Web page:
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Home National & State Parks Other NPs Homestead Monument Looks at African American Experience in the West

Homestead Monument Looks at African American Experience in the West

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In honor of Black History Month, Homestead National Monument of America is offering two special programs in February about the African American experience in Western expansion.

On Sunday, Feb. 19, 2012 at 1 p.m., Historian Blake Bell will offer a special program about the African American Exodus out of the post-Reconstruction South. Bell will cover this short, but important era in American History.

heritagecenterThen on Sunday, Feb. 26, 2012 at 1 p.m., author and University of Nebraska-Lincoln professor Dr. Charles Braithwaite will detail the historic role African Americans played in shaping the Great Plains.

Both events will be held at the Monument's Education Center. The Monument is located about four miles west of Beatrice, Nebraska.

According to Bell, following the Civil War the United States entered the period known as Reconstruction; an attempt by the federal government to mend the fractured nation.

When Reconstruction ended in 1877, states in the South passed oppressive laws known as Black Codes to suppress the freedoms of African Americans.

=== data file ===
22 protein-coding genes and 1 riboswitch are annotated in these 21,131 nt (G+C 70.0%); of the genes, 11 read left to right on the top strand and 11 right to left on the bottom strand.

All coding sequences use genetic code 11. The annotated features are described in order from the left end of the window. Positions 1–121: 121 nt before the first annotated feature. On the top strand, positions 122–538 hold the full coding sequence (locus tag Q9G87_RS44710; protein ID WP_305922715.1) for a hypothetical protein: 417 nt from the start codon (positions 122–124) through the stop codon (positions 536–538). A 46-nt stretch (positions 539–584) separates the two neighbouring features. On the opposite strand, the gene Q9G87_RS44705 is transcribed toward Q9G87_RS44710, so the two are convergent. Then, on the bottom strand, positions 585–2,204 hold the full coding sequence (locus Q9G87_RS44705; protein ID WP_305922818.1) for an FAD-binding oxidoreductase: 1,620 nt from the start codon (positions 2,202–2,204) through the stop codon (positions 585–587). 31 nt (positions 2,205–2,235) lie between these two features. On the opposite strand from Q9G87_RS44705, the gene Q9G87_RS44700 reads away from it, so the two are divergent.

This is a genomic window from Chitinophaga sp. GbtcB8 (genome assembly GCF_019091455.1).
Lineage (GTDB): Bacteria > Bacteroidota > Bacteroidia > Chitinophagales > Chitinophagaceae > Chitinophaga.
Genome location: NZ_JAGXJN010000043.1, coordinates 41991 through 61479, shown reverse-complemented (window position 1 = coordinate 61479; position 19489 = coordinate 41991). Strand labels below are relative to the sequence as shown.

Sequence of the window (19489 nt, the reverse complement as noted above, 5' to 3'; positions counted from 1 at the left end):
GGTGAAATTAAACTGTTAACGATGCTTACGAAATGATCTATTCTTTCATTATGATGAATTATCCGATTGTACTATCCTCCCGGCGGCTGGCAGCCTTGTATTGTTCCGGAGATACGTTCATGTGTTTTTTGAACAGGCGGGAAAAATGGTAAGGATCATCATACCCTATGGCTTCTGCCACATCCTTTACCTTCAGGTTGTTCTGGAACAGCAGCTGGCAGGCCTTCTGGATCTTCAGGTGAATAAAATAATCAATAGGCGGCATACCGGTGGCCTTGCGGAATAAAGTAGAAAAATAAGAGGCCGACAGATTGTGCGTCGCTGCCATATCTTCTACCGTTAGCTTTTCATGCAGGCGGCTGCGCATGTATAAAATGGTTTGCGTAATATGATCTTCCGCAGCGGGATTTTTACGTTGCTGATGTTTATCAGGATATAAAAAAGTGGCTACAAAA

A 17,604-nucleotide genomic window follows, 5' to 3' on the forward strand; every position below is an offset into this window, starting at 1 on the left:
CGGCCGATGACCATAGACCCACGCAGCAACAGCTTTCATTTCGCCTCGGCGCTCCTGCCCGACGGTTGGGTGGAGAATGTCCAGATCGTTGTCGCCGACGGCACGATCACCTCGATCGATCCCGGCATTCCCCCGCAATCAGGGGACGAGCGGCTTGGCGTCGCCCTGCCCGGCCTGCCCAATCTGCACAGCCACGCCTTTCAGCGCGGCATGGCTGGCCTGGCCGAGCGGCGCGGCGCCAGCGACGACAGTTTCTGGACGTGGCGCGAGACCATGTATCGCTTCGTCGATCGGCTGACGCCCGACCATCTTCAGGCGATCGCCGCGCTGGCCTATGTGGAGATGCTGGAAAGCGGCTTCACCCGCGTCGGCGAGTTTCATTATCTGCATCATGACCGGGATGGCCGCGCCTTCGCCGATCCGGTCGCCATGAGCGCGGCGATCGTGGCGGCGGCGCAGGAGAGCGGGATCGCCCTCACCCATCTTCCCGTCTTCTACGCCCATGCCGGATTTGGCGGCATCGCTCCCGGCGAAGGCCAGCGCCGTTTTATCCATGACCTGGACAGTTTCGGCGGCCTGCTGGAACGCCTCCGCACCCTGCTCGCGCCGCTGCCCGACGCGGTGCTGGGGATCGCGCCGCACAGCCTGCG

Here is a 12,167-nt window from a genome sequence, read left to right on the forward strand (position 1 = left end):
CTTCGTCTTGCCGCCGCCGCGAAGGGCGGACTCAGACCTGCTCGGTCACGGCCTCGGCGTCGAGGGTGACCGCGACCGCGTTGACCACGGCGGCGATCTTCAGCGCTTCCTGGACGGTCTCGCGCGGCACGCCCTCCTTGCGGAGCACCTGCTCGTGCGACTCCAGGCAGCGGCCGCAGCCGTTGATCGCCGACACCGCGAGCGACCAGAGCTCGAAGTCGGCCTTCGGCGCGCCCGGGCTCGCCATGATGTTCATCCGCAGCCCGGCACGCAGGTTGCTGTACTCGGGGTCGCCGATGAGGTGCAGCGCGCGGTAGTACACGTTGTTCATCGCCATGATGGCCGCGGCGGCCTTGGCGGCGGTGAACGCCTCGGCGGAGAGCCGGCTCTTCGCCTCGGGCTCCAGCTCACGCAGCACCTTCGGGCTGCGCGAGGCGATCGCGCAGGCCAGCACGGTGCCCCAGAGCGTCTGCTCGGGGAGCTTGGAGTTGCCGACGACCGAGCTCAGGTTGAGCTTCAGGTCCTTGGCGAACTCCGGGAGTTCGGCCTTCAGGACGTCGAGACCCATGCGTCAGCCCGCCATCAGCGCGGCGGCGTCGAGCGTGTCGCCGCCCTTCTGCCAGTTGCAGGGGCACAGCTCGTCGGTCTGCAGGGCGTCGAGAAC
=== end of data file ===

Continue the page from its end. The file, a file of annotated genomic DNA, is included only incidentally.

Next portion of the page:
blakebellThousands of African Americans chose to leave the South in search of economic and social independence. Many came west to claim land under the Homestead Act; they became known as the Exodusters.

Bell will discuss the Exodusters' arduous journey. He'll cover the myth, lies, hardship, and perseverance that marked this historic era of American History. Bell is the historian for Homestead National Monument of America.

Then on the following Sunday, Braithwaite will discuss the rich and varied experiences of African Americans on the frontier.

cbraithwaite2bUntil recently, histories largely ignored or omitted African Americans from the narrative of the West and the expansion of the United States. Braithwaite will speak to those omissions.

Braithwaite is the editor of the Great Plains Quarterly and a Fellow at the Center for Great Plains Studies, Fellow in the Department of Anthropology and Senior Lecturer in the Department of Communication Studies at the University of Nebraska-Lincoln. In addition, Dr. Braithwaite edited the 2009 book African Americans on the Great Plains.

Homestead National Monument of America has an exciting schedule of events planned for 2012, the 150th Anniversary of the Homestead Act of 1862.

Homestead National Monument of America is a unit of the National Park Service located four miles west of Beatrice, Nebraska. Hours of operation are 8:30 a.m. to 5 p.m. Monday through Friday and 9 a.m. to 5 p.m. Saturday and Sunday. Admission is free of charge.

For additional information, call (402) 223-3514 or visit
www.nps.gov/home/index.htm .


 
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